This book explores U.S. news media’s 21st century reckoning with race, from the election of President Barack Obama, through the birth and growth of the Black Lives Matter movement, to the tense weeks after a white police officer killed an unarmed African American teenager in Ferguson, Missouri. While legacy newsrooms struggled to interpret complex events, a diverse group of digital storytellers used emerging technologies. Veteran journalist and media scholar Carolyn Nielsen examines how the first two decades of this century produced new models for journalists to explore the complexity of racism, amplify the voices of lived experience, and understand their audiences. Using critical analysis of news coverage and interviews with reporters who cover racial issues, the book shows how new models of journalism break with legacy journalism’s conceptions of objectivity, expertise, and news judgment to provide deeper understanding of systems of power.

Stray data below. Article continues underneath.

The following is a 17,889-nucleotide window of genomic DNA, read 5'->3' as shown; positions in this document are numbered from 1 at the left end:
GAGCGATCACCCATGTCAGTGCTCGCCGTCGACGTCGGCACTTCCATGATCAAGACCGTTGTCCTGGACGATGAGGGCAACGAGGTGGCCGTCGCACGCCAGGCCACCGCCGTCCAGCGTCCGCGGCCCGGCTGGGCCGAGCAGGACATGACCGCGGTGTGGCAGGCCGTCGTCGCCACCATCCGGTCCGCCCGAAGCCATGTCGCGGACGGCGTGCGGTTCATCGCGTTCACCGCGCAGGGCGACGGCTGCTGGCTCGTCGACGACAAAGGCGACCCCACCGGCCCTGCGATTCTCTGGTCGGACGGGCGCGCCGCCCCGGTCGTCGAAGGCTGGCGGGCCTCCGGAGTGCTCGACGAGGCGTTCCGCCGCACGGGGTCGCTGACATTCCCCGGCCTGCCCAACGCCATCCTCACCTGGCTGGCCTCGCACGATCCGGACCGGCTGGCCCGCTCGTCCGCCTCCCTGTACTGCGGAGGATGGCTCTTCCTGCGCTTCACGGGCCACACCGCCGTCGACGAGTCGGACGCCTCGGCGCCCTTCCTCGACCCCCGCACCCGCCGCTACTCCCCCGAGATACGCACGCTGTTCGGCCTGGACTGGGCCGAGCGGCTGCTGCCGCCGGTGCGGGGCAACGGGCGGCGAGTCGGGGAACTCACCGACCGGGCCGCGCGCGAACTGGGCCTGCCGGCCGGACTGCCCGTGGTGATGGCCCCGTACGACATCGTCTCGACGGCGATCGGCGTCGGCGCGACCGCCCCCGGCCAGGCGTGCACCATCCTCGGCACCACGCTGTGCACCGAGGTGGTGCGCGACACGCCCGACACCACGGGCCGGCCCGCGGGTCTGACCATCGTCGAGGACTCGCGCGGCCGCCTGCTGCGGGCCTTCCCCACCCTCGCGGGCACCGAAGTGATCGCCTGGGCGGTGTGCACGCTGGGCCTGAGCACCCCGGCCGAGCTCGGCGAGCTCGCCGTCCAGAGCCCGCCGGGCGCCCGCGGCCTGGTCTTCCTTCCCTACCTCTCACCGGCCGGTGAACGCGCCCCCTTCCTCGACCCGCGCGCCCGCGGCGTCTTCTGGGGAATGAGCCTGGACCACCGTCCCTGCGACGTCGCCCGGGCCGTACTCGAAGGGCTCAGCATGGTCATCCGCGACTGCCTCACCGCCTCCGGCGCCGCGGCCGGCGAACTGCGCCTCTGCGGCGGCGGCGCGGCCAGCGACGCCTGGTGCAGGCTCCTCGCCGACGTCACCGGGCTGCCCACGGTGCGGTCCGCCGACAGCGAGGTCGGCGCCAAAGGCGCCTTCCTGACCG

1. "A Moment or a Movement" in News Coverage of Racial Issues.- 2. Journalism's Troubled Past and Technology's Promising Future.- 3. From the Post-Racial Question to the Post-Ferguson Reckoning.- 4. The Storytellers: Reporting on Race in a Digital Era.- 5. New Values in Contemporary Coverage of Racial Issues.
Carolyn Nielsen is Associate Professor of Journalism at Western Washington University, USA. Her research examines newsroom sociology, technology, and news coverage of racial issues. Prior to becoming a Professor, she spent a decade working as an award-winning newspaper reporter and editor.
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